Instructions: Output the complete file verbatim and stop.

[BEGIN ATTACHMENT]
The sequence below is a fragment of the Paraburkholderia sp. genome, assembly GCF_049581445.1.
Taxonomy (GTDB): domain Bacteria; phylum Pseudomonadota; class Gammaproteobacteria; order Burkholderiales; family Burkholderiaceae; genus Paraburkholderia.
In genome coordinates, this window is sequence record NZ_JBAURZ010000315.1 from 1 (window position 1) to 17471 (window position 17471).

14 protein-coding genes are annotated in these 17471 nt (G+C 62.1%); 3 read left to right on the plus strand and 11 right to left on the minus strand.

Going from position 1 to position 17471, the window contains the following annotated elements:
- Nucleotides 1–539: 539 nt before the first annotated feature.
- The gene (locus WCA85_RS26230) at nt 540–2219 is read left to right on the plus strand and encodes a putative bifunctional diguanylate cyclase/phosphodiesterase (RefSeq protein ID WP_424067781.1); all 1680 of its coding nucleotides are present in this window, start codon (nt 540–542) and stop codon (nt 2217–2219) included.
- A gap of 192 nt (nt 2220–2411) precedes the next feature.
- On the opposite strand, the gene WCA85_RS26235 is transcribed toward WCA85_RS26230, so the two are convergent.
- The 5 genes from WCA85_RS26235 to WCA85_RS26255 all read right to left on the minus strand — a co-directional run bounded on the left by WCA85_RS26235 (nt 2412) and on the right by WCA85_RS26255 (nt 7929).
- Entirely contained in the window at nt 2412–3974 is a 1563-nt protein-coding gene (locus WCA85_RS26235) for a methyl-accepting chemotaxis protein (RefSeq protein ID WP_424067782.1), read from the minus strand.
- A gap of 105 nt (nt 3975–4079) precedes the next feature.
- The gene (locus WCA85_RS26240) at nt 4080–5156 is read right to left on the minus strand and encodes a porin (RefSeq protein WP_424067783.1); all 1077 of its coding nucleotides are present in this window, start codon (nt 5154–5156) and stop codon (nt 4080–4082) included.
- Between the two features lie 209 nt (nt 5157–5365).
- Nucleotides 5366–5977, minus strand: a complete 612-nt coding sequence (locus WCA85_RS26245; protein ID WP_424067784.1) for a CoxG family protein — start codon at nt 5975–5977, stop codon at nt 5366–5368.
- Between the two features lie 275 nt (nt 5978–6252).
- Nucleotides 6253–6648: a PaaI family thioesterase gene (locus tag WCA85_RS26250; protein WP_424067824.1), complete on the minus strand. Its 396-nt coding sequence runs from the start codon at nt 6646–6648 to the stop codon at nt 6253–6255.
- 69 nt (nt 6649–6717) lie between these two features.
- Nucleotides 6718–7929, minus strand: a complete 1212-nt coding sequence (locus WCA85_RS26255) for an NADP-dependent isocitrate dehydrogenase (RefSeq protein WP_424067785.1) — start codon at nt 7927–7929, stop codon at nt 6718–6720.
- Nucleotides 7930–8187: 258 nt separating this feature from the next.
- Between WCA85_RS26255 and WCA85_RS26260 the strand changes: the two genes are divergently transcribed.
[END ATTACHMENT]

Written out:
The sequence below is a fragment of the Paraburkholderia sp. genome, assembly GCF_049581445.1.
Taxonomy (GTDB): domain Bacteria; phylum Pseudomonadota; class Gammaproteobacteria; order Burkholderiales; family Burkholderiaceae; genus Paraburkholderia.
In genome coordinates, this window is sequence record NZ_JBAURZ010000315.1 from 1 (window position 1) to 17471 (window position 17471).

14 protein-coding genes are annotated in these 17471 nt (G+C 62.1%); 3 read left to right on the plus strand and 11 right to left on the minus strand.

Going from position 1 to position 17471, the window contains the following annotated elements:
- Nucleotides 1–539: 539 nt before the first annotated feature.
- The gene (locus WCA85_RS26230) at nt 540–2219 is read left to right on the plus strand and encodes a putative bifunctional diguanylate cyclase/phosphodiesterase (RefSeq protein ID WP_424067781.1); all 1680 of its coding nucleotides are present in this window, start codon (nt 540–542) and stop codon (nt 2217–2219) included.
- A gap of 192 nt (nt 2220–2411) precedes the next feature.
- On the opposite strand, the gene WCA85_RS26235 is transcribed toward WCA85_RS26230, so the two are convergent.
- The 5 genes from WCA85_RS26235 to WCA85_RS26255 all read right to left on the minus strand — a co-directional run bounded on the left by WCA85_RS26235 (nt 2412) and on the right by WCA85_RS26255 (nt 7929).
- Entirely contained in the window at nt 2412–3974 is a 1563-nt protein-coding gene (locus WCA85_RS26235) for a methyl-accepting chemotaxis protein (RefSeq protein ID WP_424067782.1), read from the minus strand.
- A gap of 105 nt (nt 3975–4079) precedes the next feature.
- The gene (locus WCA85_RS26240) at nt 4080–5156 is read right to left on the minus strand and encodes a porin (RefSeq protein WP_424067783.1); all 1077 of its coding nucleotides are present in this window, start codon (nt 5154–5156) and stop codon (nt 4080–4082) included.
- Between the two features lie 209 nt (nt 5157–5365).
- Nucleotides 5366–5977, minus strand: a complete 612-nt coding sequence (locus WCA85_RS26245; protein ID WP_424067784.1) for a CoxG family protein — start codon at nt 5975–5977, stop codon at nt 5366–5368.
- Between the two features lie 275 nt (nt 5978–6252).
- Nucleotides 6253–6648: a PaaI family thioesterase gene (locus tag WCA85_RS26250; protein WP_424067824.1), complete on the minus strand. Its 396-nt coding sequence runs from the start codon at nt 6646–6648 to the stop codon at nt 6253–6255.
- 69 nt (nt 6649–6717) lie between these two features.
- Nucleotides 6718–7929, minus strand: a complete 1212-nt coding sequence (locus WCA85_RS26255) for an NADP-dependent isocitrate dehydrogenase (RefSeq protein WP_424067785.1) — start codon at nt 7927–7929, stop codon at nt 6718–6720.
- Nucleotides 7930–8187: 258 nt separating this feature from the next.
- Between WCA85_RS26255 and WCA85_RS26260 the strand changes: the two genes are divergently transcribed.